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A History of French Literature by Edward Dowden

Was NICOLAS DE MALEBRANCHE 1638 1715


Descartes'

opponent, Pierre Gassendi (1592-1655), epicurean in his physics, an empiricist, though an inconsistent one, in philosophy, chose the Latin language as the vehicle for his ideas. A group of writers whose tendencies were towards sensualism or scepticism, viewed him as their master. Chapelle in verse, La Mothe le Vayer in prose, may serve as representatives of art surrendering itself to vulgar pleasures, and thought doubting even its doubts, and finding repose in indifference.

The true successor of Descartes in French philosophy, eminent in the second half of the century, was NICOLAS DE MALEBRANCHE (1638-1715). Soul and body, Descartes had shown, are in their very nature alien each from the other. How then does the soul attain a knowledge of the external world? In God, the absolute substance, are the ideas of all things; in God we behold those ideas which matter could never convey to us, and which we could never ourselves originate; in God we see and know all things. The _Recherche de la Verite_ (1674-75) was admirably written and was widely read. The theologians found it dangerous; and when six years later Malebranche published his _Traite de la Nature et de la Grace_, characterised briefly and decidedly by Bossuet as "pulchra, nova, falsa," at Bossuet's request both Arnauld and Fenelon attempted to refute "the extravagant Oratorian." His place in the evolution of philosophy lies between Descartes and Spinoza, who developed and completed the doctrine

of Descartes. In the transition from dualism to monism Malebranche served as a mediator.

Religious thought in the seventeenth century, wedded to an austere morality, is expressed by the writers of Port-Royal, and those who were in sympathy with them. They could not follow the flowery path of piety--not the less the narrow path because it was cheerful--pointed out by St. Francois de Sales. Between nature and grace they saw a deep and wide abyss. In closest connection with them was one man of the highest genius--author of the _Provinciales_ and the _Pensees_--whose spiritual history was more dramatic than any miracle-play or morality of the Middle Ages.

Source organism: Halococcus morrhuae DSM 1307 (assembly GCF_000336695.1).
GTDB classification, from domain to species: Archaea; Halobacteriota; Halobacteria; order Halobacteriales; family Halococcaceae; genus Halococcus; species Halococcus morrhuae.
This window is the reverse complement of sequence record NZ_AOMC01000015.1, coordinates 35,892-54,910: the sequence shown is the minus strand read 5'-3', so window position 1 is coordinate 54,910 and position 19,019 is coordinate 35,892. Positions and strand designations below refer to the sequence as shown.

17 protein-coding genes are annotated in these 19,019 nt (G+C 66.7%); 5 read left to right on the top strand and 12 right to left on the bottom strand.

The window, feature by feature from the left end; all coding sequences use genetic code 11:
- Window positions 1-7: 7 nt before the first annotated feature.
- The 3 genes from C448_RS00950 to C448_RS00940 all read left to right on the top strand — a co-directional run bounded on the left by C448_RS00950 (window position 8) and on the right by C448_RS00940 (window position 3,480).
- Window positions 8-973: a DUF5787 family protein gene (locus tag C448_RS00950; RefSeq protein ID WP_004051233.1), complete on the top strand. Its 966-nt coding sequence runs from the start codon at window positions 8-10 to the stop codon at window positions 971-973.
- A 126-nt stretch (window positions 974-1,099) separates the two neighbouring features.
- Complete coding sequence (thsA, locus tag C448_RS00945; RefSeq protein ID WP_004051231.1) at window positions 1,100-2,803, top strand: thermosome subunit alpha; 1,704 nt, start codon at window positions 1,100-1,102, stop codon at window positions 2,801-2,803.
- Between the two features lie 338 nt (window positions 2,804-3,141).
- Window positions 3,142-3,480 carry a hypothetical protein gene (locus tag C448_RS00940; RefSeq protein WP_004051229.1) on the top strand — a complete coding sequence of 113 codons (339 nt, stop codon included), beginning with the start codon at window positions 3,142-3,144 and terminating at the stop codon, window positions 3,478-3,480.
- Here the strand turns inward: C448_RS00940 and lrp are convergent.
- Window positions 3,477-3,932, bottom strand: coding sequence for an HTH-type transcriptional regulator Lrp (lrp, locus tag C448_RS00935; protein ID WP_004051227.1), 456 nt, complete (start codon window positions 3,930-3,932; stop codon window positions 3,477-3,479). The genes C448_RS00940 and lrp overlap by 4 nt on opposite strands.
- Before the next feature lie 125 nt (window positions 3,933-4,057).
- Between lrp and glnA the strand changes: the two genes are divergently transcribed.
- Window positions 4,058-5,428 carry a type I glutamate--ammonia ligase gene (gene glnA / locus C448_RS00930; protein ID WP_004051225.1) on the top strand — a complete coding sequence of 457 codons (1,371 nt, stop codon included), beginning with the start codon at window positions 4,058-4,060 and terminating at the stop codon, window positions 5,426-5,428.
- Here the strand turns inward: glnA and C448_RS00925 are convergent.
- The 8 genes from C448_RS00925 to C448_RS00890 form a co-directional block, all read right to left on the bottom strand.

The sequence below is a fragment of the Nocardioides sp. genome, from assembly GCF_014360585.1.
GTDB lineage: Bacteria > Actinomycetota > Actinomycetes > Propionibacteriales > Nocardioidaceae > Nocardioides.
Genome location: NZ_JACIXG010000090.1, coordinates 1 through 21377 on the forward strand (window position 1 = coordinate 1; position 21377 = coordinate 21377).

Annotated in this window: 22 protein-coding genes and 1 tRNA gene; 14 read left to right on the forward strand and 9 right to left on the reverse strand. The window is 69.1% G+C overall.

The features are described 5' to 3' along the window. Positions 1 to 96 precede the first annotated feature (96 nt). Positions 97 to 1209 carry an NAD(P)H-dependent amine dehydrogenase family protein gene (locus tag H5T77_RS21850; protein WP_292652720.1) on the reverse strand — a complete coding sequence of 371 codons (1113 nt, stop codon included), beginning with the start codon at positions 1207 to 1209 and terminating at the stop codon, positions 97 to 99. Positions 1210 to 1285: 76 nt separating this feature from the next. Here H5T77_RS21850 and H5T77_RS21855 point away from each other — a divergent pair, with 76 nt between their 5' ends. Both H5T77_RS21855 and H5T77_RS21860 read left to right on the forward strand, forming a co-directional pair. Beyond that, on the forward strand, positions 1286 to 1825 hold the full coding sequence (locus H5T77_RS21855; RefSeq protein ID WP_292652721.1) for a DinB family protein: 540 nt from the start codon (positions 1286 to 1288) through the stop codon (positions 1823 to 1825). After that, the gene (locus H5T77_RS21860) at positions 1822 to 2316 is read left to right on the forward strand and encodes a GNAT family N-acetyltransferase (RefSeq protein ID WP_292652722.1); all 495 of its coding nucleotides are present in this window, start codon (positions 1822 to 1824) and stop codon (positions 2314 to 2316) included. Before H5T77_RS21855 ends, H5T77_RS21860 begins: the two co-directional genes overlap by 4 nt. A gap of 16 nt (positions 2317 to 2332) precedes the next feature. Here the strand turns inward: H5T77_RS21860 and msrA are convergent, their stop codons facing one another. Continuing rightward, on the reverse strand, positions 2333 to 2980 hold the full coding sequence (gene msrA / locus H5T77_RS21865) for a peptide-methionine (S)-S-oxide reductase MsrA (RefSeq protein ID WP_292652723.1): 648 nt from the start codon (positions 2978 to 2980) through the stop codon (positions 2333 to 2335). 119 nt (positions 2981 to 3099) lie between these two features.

BLAISE PASCAL was born at Clermont-Ferrand in 1623. His father, a president of the Court of Aids at Clermont, a man of intellect and character, guided his education in languages, natural science, and mathematics. The boy's precocity was extraordinary; at sixteen he had written a treatise on Conic Sections, which excited the astonishment of Descartes. But the intensity of study, preying upon a nervous constitution, consumed his health and strength; at an early age he suffered from temporary paralysis. When about twenty-three he fell under the religious influences of certain disciples of St. Cyran, read eagerly in the writings of Jansen and Arnauld, and resolved to live for God alone. But to restore his health he was urged to seek recreation, and by degrees the interests and pleasures of the world took hold upon him; the master of his mind was the sceptical Montaigne; he moved in the mundane society of the capital; and it has been conjectured from hints in his _Discours sur les Passions de l'Amour_ that he loved the sister of his friend, the Duc de Roannez, and had the vain hope of making her his wife.

The spirit of religion, however, lived within his heart, and needed only to be reawakened. The reawakening came in 1654 through the persuasions of his sister, Jacqueline, who had abandoned the world two years previously, and entered the community of Port-Royal. The abbey of Port-Royal, situated some seven or eight miles from Versailles, was presided over by Jacqueline Arnauld, the Mere Angelique, and a brotherhood of solitaries, among whom were several of the Arnauld family, had settled in the valley in the year 1637. With this unvowed brotherhood Pascal, though never actually a solitary, associated himself at the close of 1654. An escape from sudden danger in a carriage accident, and a vision or ecstasy which came to him, co-operated in his conversion. After his death, copies of a fragmentary and passionate writing referring to this period--the so-called "amulet" of Pascal--were found upon his person; its words, "renonciation totale et douce," and "joie, joie, joie, pleurs de joie," express something of his resolution and his rapture.


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